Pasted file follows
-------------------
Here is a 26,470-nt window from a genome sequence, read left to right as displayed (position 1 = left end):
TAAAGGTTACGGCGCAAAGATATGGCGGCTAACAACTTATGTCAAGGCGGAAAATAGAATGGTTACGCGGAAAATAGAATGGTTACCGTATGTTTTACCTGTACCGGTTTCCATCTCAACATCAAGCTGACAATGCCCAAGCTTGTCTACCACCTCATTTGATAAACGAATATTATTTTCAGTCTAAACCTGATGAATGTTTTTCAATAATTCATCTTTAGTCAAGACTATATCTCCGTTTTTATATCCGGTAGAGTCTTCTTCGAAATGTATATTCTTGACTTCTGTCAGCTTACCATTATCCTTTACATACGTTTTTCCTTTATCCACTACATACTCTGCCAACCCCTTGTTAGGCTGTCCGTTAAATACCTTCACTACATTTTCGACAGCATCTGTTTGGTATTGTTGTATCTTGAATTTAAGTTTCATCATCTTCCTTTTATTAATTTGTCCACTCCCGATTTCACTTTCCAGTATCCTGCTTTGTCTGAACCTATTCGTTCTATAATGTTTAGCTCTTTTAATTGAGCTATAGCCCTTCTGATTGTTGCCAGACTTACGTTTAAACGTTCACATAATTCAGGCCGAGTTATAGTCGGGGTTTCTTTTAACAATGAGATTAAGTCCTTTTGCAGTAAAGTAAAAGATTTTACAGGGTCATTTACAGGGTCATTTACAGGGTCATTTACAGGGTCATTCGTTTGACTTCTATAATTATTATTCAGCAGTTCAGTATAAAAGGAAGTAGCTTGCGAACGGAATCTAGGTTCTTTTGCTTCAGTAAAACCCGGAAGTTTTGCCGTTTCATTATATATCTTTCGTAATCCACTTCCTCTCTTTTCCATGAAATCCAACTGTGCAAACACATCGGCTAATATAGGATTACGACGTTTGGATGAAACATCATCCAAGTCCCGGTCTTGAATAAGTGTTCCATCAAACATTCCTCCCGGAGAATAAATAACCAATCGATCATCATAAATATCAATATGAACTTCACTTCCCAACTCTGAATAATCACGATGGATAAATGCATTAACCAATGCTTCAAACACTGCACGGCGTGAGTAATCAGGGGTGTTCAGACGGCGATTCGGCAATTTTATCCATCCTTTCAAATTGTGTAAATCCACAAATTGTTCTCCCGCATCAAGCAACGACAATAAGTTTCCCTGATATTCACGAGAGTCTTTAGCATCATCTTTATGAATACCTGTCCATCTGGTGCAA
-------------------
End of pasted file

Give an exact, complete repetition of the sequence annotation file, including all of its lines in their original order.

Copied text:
Here is a 26,470-nt window from a genome sequence, read left to right as displayed (position 1 = left end):
TAAAGGTTACGGCGCAAAGATATGGCGGCTAACAACTTATGTCAAGGCGGAAAATAGAATGGTTACGCGGAAAATAGAATGGTTACCGTATGTTTTACCTGTACCGGTTTCCATCTCAACATCAAGCTGACAATGCCCAAGCTTGTCTACCACCTCATTTGATAAACGAATATTATTTTCAGTCTAAACCTGATGAATGTTTTTCAATAATTCATCTTTAGTCAAGACTATATCTCCGTTTTTATATCCGGTAGAGTCTTCTTCGAAATGTATATTCTTGACTTCTGTCAGCTTACCATTATCCTTTACATACGTTTTTCCTTTATCCACTACATACTCTGCCAACCCCTTGTTAGGCTGTCCGTTAAATACCTTCACTACATTTTCGACAGCATCTGTTTGGTATTGTTGTATCTTGAATTTAAGTTTCATCATCTTCCTTTTATTAATTTGTCCACTCCCGATTTCACTTTCCAGTATCCTGCTTTGTCTGAACCTATTCGTTCTATAATGTTTAGCTCTTTTAATTGAGCTATAGCCCTTCTGATTGTTGCCAGACTTACGTTTAAACGTTCACATAATTCAGGCCGAGTTATAGTCGGGGTTTCTTTTAACAATGAGATTAAGTCCTTTTGCAGTAAAGTAAAAGATTTTACAGGGTCATTTACAGGGTCATTTACAGGGTCATTTACAGGGTCATTCGTTTGACTTCTATAATTATTATTCAGCAGTTCAGTATAAAAGGAAGTAGCTTGCGAACGGAATCTAGGTTCTTTTGCTTCAGTAAAACCCGGAAGTTTTGCCGTTTCATTATATATCTTTCGTAATCCACTTCCTCTCTTTTCCATGAAATCCAACTGTGCAAACACATCGGCTAATATAGGATTACGACGTTTGGATGAAACATCATCCAAGTCCCGGTCTTGAATAAGTGTTCCATCAAACATTCCTCCCGGAGAATAAATAACCAATCGATCATCATAAATATCAATATGAACTTCACTTCCCAACTCTGAATAATCACGATGGATAAATGCATTAACCAATGCTTCAAACACTGCACGGCGTGAGTAATCAGGGGTGTTCAGACGGCGATTCGGCAATTTTATCCATCCTTTCAAATTGTGTAAATCCACAAATTGTTCTCCCGCATCAAGCAACGACAATAAGTTTCCCTGATATTCACGAGAGTCTTTAGCATCATCTTTATGAATACCTGTCCATCTGGTGCAA